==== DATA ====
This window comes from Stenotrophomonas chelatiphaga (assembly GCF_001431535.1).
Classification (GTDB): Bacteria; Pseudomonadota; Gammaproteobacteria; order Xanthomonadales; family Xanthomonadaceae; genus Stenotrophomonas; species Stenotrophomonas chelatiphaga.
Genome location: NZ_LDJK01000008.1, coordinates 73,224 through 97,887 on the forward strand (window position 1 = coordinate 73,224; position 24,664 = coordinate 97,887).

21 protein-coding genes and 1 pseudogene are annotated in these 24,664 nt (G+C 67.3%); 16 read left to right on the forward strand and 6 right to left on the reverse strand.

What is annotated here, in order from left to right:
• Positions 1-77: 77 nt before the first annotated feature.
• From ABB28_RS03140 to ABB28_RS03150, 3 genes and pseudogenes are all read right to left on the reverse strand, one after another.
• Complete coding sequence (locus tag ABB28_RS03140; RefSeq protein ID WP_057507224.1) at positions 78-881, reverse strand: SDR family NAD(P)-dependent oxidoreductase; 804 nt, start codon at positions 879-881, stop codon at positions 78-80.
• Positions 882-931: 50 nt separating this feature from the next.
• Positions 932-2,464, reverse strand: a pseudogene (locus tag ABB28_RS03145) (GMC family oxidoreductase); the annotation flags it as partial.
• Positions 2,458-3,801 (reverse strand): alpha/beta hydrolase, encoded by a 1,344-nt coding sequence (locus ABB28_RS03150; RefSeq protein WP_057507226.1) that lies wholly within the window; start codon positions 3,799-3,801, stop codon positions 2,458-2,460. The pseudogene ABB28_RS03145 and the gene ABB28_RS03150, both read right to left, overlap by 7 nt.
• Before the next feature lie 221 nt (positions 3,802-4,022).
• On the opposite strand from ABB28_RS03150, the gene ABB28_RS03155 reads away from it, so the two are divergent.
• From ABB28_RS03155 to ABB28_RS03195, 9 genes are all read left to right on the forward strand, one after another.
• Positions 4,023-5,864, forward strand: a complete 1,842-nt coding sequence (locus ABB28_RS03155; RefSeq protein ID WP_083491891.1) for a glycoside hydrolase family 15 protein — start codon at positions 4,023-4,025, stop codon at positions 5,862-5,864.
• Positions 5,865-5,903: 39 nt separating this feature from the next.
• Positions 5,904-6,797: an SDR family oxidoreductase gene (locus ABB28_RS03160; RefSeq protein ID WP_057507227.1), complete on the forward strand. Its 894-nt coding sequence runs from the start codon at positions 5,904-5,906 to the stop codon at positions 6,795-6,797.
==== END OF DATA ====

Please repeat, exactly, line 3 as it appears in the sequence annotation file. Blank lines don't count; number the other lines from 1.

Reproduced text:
Genome location: NZ_LDJK01000008.1, coordinates 73,224 through 97,887 on the forward strand (window position 1 = coordinate 73,224; position 24,664 = coordinate 97,887).